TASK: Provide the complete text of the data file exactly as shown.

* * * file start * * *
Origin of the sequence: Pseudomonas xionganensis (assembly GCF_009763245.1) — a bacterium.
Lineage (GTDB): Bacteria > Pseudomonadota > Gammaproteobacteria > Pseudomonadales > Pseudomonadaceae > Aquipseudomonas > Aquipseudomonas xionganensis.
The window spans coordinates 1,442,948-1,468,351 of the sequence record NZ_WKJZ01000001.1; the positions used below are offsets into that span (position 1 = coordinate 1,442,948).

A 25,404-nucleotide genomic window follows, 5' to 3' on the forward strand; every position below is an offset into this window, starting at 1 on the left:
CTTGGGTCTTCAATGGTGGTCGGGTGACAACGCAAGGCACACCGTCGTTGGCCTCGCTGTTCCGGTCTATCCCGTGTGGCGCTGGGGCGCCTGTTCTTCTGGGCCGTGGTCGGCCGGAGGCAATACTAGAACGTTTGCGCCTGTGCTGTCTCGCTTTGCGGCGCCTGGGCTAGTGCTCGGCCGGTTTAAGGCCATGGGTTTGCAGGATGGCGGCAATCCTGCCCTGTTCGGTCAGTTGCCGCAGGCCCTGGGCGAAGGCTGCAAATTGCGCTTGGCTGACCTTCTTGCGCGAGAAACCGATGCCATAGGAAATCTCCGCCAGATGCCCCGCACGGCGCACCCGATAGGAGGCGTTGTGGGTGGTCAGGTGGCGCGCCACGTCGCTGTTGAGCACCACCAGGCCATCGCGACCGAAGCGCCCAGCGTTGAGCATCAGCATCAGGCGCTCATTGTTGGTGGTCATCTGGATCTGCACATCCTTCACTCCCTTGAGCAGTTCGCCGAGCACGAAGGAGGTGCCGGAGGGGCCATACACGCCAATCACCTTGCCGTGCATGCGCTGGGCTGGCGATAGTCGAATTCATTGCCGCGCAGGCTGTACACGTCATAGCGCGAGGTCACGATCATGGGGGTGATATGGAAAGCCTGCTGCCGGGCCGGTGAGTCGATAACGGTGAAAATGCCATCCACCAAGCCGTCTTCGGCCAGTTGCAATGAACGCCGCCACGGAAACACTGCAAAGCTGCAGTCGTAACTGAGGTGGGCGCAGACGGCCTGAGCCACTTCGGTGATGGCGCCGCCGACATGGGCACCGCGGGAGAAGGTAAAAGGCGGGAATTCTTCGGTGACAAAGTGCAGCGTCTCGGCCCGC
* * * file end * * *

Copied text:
Origin of the sequence: Pseudomonas xionganensis (assembly GCF_009763245.1) — a bacterium.
Lineage (GTDB): Bacteria > Pseudomonadota > Gammaproteobacteria > Pseudomonadales > Pseudomonadaceae > Aquipseudomonas > Aquipseudomonas xionganensis.
The window spans coordinates 1,442,948-1,468,351 of the sequence record NZ_WKJZ01000001.1; the positions used below are offsets into that span (position 1 = coordinate 1,442,948).

A 25,404-nucleotide genomic window follows, 5' to 3' on the forward strand; every position below is an offset into this window, starting at 1 on the left:
CTTGGGTCTTCAATGGTGGTCGGGTGACAACGCAAGGCACACCGTCGTTGGCCTCGCTGTTCCGGTCTATCCCGTGTGGCGCTGGGGCGCCTGTTCTTCTGGGCCGTGGTCGGCCGGAGGCAATACTAGAACGTTTGCGCCTGTGCTGTCTCGCTTTGCGGCGCCTGGGCTAGTGCTCGGCCGGTTTAAGGCCATGGGTTTGCAGGATGGCGGCAATCCTGCCCTGTTCGGTCAGTTGCCGCAGGCCCTGGGCGAAGGCTGCAAATTGCGCTTGGCTGACCTTCTTGCGCGAGAAACCGATGCCATAGGAAATCTCCGCCAGATGCCCCGCACGGCGCACCCGATAGGAGGCGTTGTGGGTGGTCAGGTGGCGCGCCACGTCGCTGTTGAGCACCACCAGGCCATCGCGACCGAAGCGCCCAGCGTTGAGCATCAGCATCAGGCGCTCATTGTTGGTGGTCATCTGGATCTGCACATCCTTCACTCCCTTGAGCAGTTCGCCGAGCACGAAGGAGGTGCCGGAGGGGCCATACACGCCAATCACCTTGCCGTGCATGCGCTGGGCTGGCGATAGTCGAATTCATTGCCGCGCAGGCTGTACACGTCATAGCGCGAGGTCACGATCATGGGGGTGATATGGAAAGCCTGCTGCCGGGCCGGTGAGTCGATAACGGTGAAAATGCCATCCACCAAGCCGTCTTCGGCCAGTTGCAATGAACGCCGCCACGGAAACACTGCAAAGCTGCAGTCGTAACTGAGGTGGGCGCAGACGGCCTGAGCCACTTCGGTGATGGCGCCGCCGACATGGGCACCGCGGGAGAAGGTAAAAGGCGGGAATTCTTCGGTGACAAAGTGCAGCGTCTCGGCCCGC